TOKYO (Reuters) - Japan has no choice but to reduce its reliance on nuclear power, Prime Minister Naoto Kan said on Tuesday, as the country battles to end a four-month-old radiation crisis at a tsunami-crippled nuclear plant.
The unpopular prime minister appears increasingly sensitive to growing public concern about nuclear power, but whether he oversees an overhaul of energy policy is in doubt as he has promised to resign, although he has not specified when.
"We must scrap the plan to have nuclear power contribute 53 percent (of electricity supply) by 2030 and reduce the degree of reliance on nuclear power," Kan told the panel.
The crisis at Tokyo Electric Power Co's Fukushima plant has sparked public debate over the role of nuclear power in quake-prone, resource-poor Japan, as well as immediate concerns about power shortages as 35 of the country's 54 reactors are currently off-line.
A 2010 basic energy plan had called for boosting nuclear energy's share of the electricity supply to 53 percent by 2030 by building at least 14 new reactors, but many politicians agree that is nearly impossible now given the growing public anxiety.
The crisis has also prompted discussions about whether to reform the way the nuclear power business, now the bailiwick of private utilities, is run.
"The question arises whether private companies can bear responsibility when considering the large risks involved with nuclear business," he told the panel.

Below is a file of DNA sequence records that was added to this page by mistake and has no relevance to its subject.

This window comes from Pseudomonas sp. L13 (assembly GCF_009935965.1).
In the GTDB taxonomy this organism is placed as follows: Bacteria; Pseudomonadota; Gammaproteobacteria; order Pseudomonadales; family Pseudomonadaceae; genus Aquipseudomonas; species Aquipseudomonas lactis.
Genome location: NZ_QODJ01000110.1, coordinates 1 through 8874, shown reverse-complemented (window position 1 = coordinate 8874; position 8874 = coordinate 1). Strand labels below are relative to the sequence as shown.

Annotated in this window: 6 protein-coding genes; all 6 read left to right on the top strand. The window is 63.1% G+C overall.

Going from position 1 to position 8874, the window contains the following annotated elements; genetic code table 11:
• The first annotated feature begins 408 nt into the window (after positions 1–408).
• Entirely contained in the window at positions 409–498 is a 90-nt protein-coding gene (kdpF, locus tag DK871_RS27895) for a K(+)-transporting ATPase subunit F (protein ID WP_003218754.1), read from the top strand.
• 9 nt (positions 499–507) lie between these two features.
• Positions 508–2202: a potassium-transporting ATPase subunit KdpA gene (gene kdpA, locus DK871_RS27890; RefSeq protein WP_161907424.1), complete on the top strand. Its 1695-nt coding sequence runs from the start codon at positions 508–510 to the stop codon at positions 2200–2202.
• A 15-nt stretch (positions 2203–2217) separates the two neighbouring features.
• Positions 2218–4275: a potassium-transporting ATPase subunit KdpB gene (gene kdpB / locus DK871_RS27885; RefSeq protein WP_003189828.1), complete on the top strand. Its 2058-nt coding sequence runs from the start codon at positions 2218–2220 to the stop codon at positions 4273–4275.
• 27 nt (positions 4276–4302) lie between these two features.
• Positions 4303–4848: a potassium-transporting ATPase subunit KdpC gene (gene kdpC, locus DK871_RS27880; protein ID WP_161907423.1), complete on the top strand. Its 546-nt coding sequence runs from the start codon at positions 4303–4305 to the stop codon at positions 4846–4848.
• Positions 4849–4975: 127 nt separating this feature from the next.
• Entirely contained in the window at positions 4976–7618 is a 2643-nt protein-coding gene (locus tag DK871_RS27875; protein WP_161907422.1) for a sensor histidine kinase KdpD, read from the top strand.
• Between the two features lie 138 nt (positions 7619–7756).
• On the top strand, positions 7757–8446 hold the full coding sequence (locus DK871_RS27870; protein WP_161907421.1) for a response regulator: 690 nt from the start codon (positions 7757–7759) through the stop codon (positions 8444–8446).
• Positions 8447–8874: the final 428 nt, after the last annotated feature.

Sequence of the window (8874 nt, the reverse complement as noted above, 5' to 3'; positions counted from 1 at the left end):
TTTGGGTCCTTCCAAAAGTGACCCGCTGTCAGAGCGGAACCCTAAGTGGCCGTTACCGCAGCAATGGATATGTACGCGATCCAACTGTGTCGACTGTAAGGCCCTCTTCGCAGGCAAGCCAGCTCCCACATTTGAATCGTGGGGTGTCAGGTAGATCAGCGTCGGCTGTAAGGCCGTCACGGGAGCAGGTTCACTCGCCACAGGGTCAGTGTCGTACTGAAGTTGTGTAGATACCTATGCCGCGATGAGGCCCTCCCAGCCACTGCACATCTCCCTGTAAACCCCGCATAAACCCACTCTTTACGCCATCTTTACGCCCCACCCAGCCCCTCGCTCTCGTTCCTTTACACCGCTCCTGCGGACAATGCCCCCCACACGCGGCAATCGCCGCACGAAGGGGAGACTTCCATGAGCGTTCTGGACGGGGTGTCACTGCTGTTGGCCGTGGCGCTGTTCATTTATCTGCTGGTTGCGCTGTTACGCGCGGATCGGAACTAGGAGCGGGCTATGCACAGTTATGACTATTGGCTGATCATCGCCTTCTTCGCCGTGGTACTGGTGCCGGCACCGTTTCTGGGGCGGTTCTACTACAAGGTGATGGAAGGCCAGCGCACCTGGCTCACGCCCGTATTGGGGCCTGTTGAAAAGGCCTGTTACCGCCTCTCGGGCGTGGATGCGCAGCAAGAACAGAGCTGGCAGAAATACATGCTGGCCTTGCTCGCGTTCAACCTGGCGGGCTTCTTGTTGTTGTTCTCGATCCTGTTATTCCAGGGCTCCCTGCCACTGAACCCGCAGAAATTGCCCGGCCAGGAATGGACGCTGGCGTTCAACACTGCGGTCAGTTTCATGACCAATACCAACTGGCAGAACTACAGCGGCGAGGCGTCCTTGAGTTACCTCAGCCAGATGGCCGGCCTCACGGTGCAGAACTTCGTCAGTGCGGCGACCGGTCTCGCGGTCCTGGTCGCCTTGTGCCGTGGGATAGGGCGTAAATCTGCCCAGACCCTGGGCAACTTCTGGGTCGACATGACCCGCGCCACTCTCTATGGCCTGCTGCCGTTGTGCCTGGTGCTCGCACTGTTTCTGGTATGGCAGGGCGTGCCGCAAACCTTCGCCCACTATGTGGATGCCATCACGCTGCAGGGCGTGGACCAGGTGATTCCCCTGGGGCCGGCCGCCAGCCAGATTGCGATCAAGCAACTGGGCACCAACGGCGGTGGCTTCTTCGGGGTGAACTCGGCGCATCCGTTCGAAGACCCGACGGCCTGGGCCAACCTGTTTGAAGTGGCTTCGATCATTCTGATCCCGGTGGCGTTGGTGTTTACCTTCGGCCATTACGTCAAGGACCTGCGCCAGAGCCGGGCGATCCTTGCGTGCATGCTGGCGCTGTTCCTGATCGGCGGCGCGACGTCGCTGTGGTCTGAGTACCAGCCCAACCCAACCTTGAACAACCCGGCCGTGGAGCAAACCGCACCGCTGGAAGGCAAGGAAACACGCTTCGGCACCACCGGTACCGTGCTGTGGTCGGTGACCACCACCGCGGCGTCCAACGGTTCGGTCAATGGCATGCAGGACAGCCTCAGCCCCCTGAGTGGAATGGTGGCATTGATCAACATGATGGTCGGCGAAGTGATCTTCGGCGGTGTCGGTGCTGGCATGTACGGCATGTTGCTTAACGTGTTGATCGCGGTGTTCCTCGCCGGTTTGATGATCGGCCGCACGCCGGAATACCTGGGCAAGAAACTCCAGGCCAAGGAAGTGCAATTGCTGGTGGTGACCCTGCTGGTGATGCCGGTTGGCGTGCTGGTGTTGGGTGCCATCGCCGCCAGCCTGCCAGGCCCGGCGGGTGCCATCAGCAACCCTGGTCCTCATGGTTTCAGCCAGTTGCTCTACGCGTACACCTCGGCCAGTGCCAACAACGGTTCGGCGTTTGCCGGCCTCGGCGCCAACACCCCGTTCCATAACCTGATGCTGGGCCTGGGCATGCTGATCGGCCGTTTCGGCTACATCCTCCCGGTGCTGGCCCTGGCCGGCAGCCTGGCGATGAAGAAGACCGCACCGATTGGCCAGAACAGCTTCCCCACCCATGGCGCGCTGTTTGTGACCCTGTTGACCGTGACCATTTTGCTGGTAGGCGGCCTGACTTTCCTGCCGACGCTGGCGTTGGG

"Examples from other countries show that this has not always been the case. I agree with the suggestion that discussions (including on nationalization) are needed."
Kan, under fire for his response to the nuclear crisis, also defended his decision to introduce two-stage stress tests for reactors to soothe public safety concerns, but apologized for any confusion caused.
Last week's surprise announcement of the stress tests fanned corporate worries about summer power shortages if idled reactors remain off-line, and outraged some local officials who had been ready to approve reactor restarts after getting government safety assurances.
Kan has already begun a blank-slate review of Japan's energy policy and set a goal of boosting renewable energy sources' share to more than 20 percent of electricity by the 2020s.
Opinion polls show growing public concern about nuclear power, but Kan has so far been unable to tap those worries to turn around his flagging fortunes.
The unpopular premier is under heavy pressure from opposition parties as well as critics in his own party to keep a promise to step down.
Kan survived a no-confidence vote last month by pledging to hand over to his Democratic Party's younger generation, but has declined to specify when.
Additional reporting by Shinichi Saoshiro; Editing by Edwina Gibbs and Edmund Klamann